They must think the rather low marginal cost of including a hard mode (once you already have easier modes) is worth the return. But even GC in that twitter thread said for WoW, the hardcores cannot sustain the game themselves.

    https://twitter.com/OccupyGStreet/st...71835465789440
    "There is a pervasive myth that making content hard will induce players to rise to the occasion. We find the opposite. " -- Ghostcrawler
    "Almost every time I have gotten to know a critic personally, they keep up with the criticism but lose the venom." -- Ghostcrawler
    I hate these casual Fridays ruining it for real Fridays.

  12. #612
    Quote Originally Posted by Jamyz View Post
    I don't see why it would be wasted? You ran it through in a month because you didn't play when they came out and were relevant to your ilvl. The only raid content that is relevant in that context is Siege - and even that relevancy can be debated now that it is 1 year old (it's fully possible to get carried through HC SoO, if your guild is willing).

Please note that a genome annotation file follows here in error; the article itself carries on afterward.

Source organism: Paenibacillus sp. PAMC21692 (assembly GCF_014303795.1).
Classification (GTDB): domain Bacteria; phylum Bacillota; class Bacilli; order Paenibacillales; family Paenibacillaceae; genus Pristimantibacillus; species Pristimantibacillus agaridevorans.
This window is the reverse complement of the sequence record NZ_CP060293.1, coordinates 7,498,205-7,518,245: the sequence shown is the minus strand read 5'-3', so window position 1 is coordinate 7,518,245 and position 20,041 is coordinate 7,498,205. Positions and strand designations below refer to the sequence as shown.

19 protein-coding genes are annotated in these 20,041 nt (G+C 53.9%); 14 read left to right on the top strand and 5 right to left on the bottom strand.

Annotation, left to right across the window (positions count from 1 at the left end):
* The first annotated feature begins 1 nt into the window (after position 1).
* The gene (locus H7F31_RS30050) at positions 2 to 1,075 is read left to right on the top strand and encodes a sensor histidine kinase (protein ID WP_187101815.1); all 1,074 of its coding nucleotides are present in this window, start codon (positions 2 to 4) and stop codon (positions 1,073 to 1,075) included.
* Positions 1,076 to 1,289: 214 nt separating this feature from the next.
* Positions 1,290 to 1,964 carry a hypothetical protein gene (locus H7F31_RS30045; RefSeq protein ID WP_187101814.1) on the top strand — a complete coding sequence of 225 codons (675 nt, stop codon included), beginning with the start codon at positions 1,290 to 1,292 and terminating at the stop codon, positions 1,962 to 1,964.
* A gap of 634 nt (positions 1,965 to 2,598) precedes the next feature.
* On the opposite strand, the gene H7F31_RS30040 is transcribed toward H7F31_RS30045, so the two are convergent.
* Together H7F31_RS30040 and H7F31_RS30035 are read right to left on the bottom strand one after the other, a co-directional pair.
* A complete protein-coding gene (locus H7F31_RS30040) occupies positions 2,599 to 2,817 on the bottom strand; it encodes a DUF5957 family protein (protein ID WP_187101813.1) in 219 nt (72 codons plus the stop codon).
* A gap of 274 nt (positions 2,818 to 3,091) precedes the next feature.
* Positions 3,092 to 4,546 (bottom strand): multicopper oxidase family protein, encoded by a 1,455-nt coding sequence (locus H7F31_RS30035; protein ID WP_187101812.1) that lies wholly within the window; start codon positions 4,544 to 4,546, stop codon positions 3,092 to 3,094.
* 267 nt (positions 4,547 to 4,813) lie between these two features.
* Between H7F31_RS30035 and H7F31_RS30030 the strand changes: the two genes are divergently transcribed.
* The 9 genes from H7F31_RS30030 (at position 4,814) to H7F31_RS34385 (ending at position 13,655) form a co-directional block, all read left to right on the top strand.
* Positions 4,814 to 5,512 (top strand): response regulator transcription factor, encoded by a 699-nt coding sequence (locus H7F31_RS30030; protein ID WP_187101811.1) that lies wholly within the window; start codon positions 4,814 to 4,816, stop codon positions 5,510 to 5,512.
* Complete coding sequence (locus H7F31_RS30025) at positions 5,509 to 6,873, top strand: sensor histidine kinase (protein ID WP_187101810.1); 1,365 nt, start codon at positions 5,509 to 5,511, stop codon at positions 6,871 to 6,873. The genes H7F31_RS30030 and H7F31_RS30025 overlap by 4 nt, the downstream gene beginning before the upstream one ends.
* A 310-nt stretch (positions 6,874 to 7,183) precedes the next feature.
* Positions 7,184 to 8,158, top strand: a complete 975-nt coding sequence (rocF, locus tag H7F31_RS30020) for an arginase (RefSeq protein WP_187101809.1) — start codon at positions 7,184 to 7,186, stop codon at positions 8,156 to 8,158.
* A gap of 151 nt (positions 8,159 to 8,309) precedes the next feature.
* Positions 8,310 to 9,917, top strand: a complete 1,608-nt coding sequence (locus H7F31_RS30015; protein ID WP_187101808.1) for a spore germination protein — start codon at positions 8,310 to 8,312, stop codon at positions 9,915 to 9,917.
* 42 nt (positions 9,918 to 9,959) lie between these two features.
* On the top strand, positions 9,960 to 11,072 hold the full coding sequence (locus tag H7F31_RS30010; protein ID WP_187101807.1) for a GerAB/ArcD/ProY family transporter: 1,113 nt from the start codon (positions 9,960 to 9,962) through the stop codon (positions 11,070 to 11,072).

Kara was also a 15 minute faceroll when you ran it at end of TBC with a guild that had cleared Sunwell.
    I paid Blizzard for my xpac and a month a play time, I didn't get quality gaming experience in return. That's the bottom line, and that's why they're losing customers quarter after quarter for years.

    You're describing exactly why the current model is so badly broken. In TBC all the content was current all the time (until they started handing out T6 level gear for badges and dropped T6 attunement at the end). If I had come into TBC late, I could still do heroics the way they were intended and there would still be guilds starting on Kara progress that I could've played with. I wouldn't have "seen everything", but all my play hours would've been filled with meaningful, high quality gaming. In MoP all I did was run through all heroics in a night and all raids in 2-3 nights, and then I had seen everything and was out of content. There was actually quite a lot of content, but all of it was wasted since I didn't get to experience it in a meaningful way, and it didn't provide me with a quality gaming experience.

    - - - Updated - - -

    Quote Originally Posted by Nobleshield View Post
    Honestly, accessibile is a good thing. You play a game for enjoyment, not to spend hours perfecting your craft.
    Who are you to tell me why or how I am supposed to play? Get over yourself. In TBC/WotLK I did spend hours perfecting my craft and it was great, I enjoyed it, and it was worth my money.